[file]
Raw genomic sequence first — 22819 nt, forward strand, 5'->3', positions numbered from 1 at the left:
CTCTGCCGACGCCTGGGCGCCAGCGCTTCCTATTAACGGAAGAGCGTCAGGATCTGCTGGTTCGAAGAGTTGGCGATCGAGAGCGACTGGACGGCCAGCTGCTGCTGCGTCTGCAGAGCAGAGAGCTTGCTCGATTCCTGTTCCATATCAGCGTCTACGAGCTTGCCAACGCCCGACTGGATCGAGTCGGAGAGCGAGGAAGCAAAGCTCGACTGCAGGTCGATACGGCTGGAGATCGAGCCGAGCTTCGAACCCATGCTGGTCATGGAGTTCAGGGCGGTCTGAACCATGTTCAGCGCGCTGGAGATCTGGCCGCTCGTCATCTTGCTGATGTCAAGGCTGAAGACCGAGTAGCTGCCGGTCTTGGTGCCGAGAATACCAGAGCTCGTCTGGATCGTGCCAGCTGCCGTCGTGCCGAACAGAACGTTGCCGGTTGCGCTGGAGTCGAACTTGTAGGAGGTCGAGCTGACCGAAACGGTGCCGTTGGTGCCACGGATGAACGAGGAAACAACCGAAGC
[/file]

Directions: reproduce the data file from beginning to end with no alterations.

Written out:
Raw genomic sequence first — 22819 nt, forward strand, 5'->3', positions numbered from 1 at the left:
CTCTGCCGACGCCTGGGCGCCAGCGCTTCCTATTAACGGAAGAGCGTCAGGATCTGCTGGTTCGAAGAGTTGGCGATCGAGAGCGACTGGACGGCCAGCTGCTGCTGCGTCTGCAGAGCAGAGAGCTTGCTCGATTCCTGTTCCATATCAGCGTCTACGAGCTTGCCAACGCCCGACTGGATCGAGTCGGAGAGCGAGGAAGCAAAGCTCGACTGCAGGTCGATACGGCTGGAGATCGAGCCGAGCTTCGAACCCATGCTGGTCATGGAGTTCAGGGCGGTCTGAACCATGTTCAGCGCGCTGGAGATCTGGCCGCTCGTCATCTTGCTGATGTCAAGGCTGAAGACCGAGTAGCTGCCGGTCTTGGTGCCGAGAATACCAGAGCTCGTCTGGATCGTGCCAGCTGCCGTCGTGCCGAACAGAACGTTGCCGGTTGCGCTGGAGTCGAACTTGTAGGAGGTCGAGCTGACCGAAACGGTGCCGTTGGTGCCACGGATGAACGAGGAAACAACCGAAGC